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## Solution to Linear Algebra Done Wrong Exercise 1.2.4

Write down a basis for the space of

a) $3\times 3$ symmetric matrices;
b) $n\times n$ symmetric matrices;
c) $n\times n$ anti-symmetric ($A^T = -A$) matrices;

Solution:

a) A symmetric $3\times 3$ matrix $A$ must have the form
$$A=\begin{pmatrix} a & b & c \\ b & a' & b'\\ c & b' & c'\end{pmatrix}.$$ Define the following matrices
$${\bf e}_{11}=\begin{pmatrix} 1 & 0 & 0\\ 0 & 0 & 0\\ 0 & 0 & 0\end{pmatrix},{\bf e}_{12}=\begin{pmatrix} 0 & 1 & 0\\ 1 & 0 & 0\\ 0 & 0 & 0\end{pmatrix},$$ $${\bf e}_{13}=\begin{pmatrix} 0 & 0 & 1\\ 0 & 0 & 0\\ 1 & 0 & 0\end{pmatrix},{\bf e}_{22}=\begin{pmatrix} 0 & 0 & 0\\ 0 & 1 & 0\\ 0 & 0 & 0\end{pmatrix},$$ $${\bf e}_{23}=\begin{pmatrix} 0 & 0 & 0\\ 0 & 0 & 1\\ 0 & 1 & 0\end{pmatrix},{\bf e}_{33}=\begin{pmatrix} 0 & 0 & 0\\ 0 & 0 & 0\\ 0 & 0 & 1\end{pmatrix}.$$ Then the matrix $A$ above can be uniquely expressed as
$$A=a{\bf e}_{11}+b{\bf e}_{12}+c{\bf e}_{13}+a'{\bf e}_{22}+b'{\bf e}_{23}+c'{\bf e}_{33}.$$ Therefore ${\bf e}_{11}$, ${\bf e}_{12}$, ${\bf e}_{13}$, ${\bf e}_{22}$, ${\bf e}_{23}$, ${\bf e}_{33}$ is a basis in the space of symmetric $3\times 3$ matrices.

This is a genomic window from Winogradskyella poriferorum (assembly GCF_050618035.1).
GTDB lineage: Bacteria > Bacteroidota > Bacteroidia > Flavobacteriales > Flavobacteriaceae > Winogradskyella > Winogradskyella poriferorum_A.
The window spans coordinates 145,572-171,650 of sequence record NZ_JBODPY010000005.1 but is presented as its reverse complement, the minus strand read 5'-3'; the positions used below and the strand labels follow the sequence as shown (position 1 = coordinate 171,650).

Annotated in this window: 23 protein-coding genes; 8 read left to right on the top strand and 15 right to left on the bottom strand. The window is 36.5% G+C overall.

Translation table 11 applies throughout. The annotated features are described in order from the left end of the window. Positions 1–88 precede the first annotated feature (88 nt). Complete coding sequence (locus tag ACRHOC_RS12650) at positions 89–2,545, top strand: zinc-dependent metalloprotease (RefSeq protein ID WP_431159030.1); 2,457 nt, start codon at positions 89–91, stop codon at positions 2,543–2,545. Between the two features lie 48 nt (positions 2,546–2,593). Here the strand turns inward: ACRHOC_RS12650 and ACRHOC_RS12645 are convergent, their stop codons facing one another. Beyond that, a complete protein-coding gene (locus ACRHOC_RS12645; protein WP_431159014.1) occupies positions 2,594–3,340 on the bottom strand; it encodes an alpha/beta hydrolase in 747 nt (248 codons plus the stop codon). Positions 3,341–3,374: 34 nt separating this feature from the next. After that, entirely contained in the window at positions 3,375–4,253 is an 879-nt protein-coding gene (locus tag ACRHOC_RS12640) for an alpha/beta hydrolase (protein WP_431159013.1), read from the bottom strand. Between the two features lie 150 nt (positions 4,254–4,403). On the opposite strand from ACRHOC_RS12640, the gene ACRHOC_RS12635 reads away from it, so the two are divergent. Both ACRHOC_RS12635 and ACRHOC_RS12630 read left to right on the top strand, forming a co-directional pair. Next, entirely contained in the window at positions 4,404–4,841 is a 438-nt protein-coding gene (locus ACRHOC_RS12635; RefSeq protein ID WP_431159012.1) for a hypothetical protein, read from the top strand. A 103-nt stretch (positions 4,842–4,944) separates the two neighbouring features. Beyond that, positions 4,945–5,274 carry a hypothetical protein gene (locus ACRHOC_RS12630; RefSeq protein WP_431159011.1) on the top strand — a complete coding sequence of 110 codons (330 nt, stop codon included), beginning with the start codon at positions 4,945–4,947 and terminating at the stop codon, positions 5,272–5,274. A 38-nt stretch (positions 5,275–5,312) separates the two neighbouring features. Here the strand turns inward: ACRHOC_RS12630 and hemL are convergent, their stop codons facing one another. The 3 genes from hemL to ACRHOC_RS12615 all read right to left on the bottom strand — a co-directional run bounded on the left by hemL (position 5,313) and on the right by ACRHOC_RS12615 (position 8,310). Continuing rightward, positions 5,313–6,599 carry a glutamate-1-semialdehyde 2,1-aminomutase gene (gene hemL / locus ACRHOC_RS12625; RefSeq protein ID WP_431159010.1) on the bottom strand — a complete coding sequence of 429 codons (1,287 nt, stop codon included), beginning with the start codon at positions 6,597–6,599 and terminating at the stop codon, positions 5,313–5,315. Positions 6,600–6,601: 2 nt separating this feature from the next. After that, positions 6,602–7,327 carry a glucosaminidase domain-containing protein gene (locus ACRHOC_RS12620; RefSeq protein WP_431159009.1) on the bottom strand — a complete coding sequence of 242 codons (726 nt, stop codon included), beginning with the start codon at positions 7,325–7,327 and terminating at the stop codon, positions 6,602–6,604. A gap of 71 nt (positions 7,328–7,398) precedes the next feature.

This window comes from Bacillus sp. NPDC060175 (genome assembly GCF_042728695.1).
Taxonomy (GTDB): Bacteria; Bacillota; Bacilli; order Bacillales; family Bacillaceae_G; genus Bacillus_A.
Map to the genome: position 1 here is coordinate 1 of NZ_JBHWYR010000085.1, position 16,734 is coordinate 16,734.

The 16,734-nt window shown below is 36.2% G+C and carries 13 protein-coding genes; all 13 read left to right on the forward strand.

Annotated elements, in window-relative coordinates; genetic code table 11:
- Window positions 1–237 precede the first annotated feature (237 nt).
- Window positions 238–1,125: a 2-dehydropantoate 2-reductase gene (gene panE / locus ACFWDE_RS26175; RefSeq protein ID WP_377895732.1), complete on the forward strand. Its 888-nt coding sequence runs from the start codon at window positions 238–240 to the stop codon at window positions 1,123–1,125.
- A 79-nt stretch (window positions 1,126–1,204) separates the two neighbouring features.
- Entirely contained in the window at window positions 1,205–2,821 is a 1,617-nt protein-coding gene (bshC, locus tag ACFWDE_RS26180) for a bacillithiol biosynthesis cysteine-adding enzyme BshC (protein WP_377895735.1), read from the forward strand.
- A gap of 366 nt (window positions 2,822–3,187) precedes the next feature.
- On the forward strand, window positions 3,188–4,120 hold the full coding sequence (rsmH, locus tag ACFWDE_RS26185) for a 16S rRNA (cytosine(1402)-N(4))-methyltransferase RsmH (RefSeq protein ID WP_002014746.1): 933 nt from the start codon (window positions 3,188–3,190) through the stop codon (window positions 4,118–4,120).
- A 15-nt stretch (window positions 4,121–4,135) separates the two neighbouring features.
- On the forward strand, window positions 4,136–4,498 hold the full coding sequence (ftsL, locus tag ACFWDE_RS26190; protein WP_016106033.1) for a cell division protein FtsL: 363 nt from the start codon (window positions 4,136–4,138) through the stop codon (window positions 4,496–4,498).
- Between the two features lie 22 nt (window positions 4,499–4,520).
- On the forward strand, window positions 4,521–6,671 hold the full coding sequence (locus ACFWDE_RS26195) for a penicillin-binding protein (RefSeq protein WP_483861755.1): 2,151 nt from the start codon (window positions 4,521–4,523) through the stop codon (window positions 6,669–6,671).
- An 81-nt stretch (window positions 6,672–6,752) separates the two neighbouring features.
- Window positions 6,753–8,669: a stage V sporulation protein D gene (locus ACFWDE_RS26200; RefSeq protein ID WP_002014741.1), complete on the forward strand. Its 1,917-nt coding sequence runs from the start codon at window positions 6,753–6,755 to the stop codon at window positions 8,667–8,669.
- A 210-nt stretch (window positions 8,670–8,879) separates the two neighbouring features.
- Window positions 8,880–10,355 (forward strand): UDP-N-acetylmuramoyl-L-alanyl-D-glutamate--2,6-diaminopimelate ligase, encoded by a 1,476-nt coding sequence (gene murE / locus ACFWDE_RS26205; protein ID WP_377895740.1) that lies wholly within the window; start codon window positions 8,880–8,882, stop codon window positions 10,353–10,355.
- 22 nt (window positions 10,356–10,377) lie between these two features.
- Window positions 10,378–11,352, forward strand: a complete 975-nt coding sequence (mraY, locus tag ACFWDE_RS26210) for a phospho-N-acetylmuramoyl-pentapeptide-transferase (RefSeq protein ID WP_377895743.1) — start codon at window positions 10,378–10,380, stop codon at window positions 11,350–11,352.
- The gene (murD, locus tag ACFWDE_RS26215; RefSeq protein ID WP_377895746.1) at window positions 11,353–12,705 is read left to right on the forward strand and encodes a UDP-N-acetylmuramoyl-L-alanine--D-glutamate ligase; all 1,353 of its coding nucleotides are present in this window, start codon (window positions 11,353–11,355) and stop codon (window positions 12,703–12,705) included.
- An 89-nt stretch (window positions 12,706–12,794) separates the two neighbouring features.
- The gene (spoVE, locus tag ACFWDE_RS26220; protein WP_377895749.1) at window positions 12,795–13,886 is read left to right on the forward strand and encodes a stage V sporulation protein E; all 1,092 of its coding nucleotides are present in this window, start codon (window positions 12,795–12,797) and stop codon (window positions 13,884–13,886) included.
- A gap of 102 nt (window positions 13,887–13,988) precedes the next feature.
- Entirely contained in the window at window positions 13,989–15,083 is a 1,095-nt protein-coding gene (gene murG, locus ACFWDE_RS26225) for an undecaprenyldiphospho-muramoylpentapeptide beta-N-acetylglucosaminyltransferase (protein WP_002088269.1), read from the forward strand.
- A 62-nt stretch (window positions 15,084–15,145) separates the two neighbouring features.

b) This is very similar to part a). Here we only give the answer. For $1\leqslant i<j\leqslant n$, let ${\bf e}_{ij}$ be the $n\times n$ matrix whose entries in row number $i$ and column number $j$ AND in row number $j$ and column number $i$ are 1 while all other entries are zero, see for example ${\bf e}_{12}$ in a). For $1\leqslant k\leqslant n$, let ${\bf e}_{kk}$ be the $n\times n$ matrix whose entry in row number $k$ and column number $k$ is one while all other entries are zero. Then the list ${\bf e}_{ij}$ for all $1\leqslant i\leqslant j\leqslant n$ is a basis of the space of $n\times n$ symmetric matrices.

c) We first consider the case $n=3$. An anti-symmetric $3\times 3$ matrix $A$ must have the form
$$A=\begin{pmatrix} 0 & a & b \\- a & 0 & c\\ -b & -c & 0\end{pmatrix}.$$ Define the following matrices
$${\bf e}_{12}=\begin{pmatrix} 0 & 1 & 0\\ -1 & 0 & 0\\ 0 & 0 & 0\end{pmatrix},$$ $${\bf e}_{13}=\begin{pmatrix} 0 & 0 & 1\\ 0 & 0 & 0\\ -1 & 0 & 0\end{pmatrix},$$ $${\bf e}_{23}=\begin{pmatrix} 0 & 0 & 0\\ 0 & 0 & 1\\ 0 & -1 & 0\end{pmatrix}.$$ Then the matrix $A$ above can be uniquely expressed as
$$A=a{\bf e}_{12}+b{\bf e}_{13}+c{\bf e}_{23}.$$ Therefore ${\bf e}_{12}$, ${\bf e}_{13}$, ${\bf e}_{23}$ is a basis in the space of anti-symmetric $3\times 3$ matrices.

For general $n$, it is quite similar. For $1\leqslant i<j\leqslant n$, let ${\bf e}_{ij}$ be the $n\times n$ matrix such that the entry in row number $i$ and column number $j$ is $1$, AND the entry in row number $j$ and column number $i$ is $-1$ while all other entries are zero, see for example ${\bf e}_{12}$ above. Then the list ${\bf e}_{ij}$ for all $1\leqslant i< j\leqslant n$ is a basis of the space of $n\times n$ anti-symmetric matrices.